Why mainstream media’s credibility must be destroyed for making fake news credible
What is fake news and what is not? In an age when it does not matter what the truth is but what people believe is the truth, the spread of fake news is inviting trouble
Almost three years have passed since the phrase ‘Fake News’ found an entry in the Collins dictionary as “false, often sensational information disseminated under the guise of news reporting”.
The operative part are the words “under the guise of news reporting” which are central to the definition of fake news. In recent times, however, any news which one does not like has often been described, casually and in cavalier fashion, as ‘fake news’. Sometimes even news reports which may have slipped due to a break in the channel of communication, lapses due to inexperience or due to occasional lax supervision leading to disseminating wrong information have also been painted with the same brush.
This casual approach may, however, end up destroying the entire knowledge society, which continually sifts through information and data to make corrections. Even statistical data that government agencies bring out are often questioned and are also found to be dubious and incorrect.
The public discourse does not start by blaming the Government for spreading fake news. On the other hand, the debate centres around methodological as well conceptual issues ranging from data collection to interpretation. However, if one rejects wrong Government data as ‘Fake News’ merely because one does not like the government or suspects its integrity, it would not only be unfair but also hinder the process through which knowledge is formed and enhanced.
There are many such examples of information across the world, which are contested and often proved to be wrong, sometimes after months and years of painstaking research. But they are not labelled as ‘fake news or fake data’.
Fake news is not just wrong information, false information or even sometimes misinformation. A student may give wrong information in his test paper or take the example of a pedestrian given wrong direction when she asks for one.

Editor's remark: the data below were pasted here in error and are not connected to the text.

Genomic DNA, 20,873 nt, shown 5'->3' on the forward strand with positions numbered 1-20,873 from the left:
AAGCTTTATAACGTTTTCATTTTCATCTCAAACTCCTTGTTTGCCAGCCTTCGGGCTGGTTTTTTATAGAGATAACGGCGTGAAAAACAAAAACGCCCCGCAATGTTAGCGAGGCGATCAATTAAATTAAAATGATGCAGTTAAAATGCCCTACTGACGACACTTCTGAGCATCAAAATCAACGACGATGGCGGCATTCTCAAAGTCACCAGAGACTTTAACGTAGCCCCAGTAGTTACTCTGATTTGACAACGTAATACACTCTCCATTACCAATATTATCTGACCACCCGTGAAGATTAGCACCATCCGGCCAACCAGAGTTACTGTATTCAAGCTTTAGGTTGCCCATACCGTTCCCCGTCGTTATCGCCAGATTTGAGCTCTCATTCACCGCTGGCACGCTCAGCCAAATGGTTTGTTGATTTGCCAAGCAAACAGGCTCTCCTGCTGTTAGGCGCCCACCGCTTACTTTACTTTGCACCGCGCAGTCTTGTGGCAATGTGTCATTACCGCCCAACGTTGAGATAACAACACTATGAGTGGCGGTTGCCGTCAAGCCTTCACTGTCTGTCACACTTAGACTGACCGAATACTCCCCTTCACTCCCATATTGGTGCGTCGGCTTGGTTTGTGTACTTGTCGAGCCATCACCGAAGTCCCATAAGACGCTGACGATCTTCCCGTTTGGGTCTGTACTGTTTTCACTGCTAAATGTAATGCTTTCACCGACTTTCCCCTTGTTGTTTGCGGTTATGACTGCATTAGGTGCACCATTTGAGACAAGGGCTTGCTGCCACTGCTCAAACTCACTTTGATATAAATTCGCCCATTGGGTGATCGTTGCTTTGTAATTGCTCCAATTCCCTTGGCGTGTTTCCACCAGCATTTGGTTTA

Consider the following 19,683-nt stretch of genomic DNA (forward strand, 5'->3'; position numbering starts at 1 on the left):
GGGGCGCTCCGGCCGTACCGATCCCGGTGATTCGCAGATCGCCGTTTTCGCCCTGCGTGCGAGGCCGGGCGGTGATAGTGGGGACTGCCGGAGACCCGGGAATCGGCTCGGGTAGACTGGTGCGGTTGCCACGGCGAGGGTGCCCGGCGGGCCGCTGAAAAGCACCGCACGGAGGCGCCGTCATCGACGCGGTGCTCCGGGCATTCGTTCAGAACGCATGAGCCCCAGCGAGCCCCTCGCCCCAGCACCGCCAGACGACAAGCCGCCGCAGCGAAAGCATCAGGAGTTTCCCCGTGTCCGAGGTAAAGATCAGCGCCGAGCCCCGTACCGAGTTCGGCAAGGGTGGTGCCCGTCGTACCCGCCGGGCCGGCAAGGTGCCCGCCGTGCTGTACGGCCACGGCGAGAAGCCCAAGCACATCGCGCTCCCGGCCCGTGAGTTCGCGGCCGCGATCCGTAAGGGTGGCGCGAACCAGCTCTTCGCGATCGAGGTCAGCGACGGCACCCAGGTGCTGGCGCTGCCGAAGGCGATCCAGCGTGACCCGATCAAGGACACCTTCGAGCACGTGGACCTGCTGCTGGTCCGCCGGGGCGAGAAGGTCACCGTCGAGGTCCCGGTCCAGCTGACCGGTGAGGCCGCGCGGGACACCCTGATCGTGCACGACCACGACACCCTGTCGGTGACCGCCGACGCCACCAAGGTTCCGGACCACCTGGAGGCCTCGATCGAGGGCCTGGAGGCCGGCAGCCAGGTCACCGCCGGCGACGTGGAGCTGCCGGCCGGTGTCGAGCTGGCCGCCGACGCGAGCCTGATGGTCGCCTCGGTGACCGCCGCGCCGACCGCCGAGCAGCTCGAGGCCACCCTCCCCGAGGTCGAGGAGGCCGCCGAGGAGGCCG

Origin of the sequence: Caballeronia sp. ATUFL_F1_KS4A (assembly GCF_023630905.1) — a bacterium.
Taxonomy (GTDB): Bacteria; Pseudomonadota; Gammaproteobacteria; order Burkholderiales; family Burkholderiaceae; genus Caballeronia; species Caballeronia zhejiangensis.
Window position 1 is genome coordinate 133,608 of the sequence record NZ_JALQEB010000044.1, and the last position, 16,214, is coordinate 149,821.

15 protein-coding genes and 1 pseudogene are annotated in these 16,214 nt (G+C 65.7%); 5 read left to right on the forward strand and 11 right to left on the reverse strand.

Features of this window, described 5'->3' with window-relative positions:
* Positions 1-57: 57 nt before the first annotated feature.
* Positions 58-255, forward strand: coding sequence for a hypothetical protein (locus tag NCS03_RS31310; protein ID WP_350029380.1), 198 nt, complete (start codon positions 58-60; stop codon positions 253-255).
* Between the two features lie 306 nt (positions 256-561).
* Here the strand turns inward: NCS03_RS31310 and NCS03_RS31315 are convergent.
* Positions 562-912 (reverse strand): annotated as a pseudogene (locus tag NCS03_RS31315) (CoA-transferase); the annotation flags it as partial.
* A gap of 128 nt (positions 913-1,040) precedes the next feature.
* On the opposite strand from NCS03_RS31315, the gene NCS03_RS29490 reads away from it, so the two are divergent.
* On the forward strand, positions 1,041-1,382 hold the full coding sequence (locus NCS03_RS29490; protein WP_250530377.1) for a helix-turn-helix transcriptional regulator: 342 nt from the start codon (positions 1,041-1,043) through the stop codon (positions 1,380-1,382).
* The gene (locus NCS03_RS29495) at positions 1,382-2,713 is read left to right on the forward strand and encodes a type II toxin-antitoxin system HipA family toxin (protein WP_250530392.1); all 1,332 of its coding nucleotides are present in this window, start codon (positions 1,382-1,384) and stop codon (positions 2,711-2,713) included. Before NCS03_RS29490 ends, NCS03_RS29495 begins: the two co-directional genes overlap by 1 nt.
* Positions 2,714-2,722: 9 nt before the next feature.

In Parliament, for example, there are institutional checks against misinformation slipping in. But while a student does not get marks for wrong information, there are cases of fraud against those who provide misleading or false information for private profit. The section 420 of IPC has been made infamous for criminalising anyone using false information to dupe people. But they are obviously not fake news.
Much of scientific research, while seeking to unravel how the universe works, encounters both plausible and implausible information, which eventually turn out to be wrong, misleading or mere conjectures.
As technology advances, newer discoveries are made and many old beliefs are found to have been based on incorrect and insufficient facts. The new generation of researchers keep testing information and even settled facts in the light of newer findings.
For ages counterfeit producers of electronic goods across the world have provided misleading data about the origin of the product and the standards. While these deceptions are economical with the truth, they too are clearly not fake news.
What is then fake news? First, and foremost, fake news is produced or created not merely to give false information. Many a times an honest news reporter can also give wrong information just as a student sometimes ends up giving wrong or false information. However, it is when the false information is given with a purpose that one enters into the domain of fake news.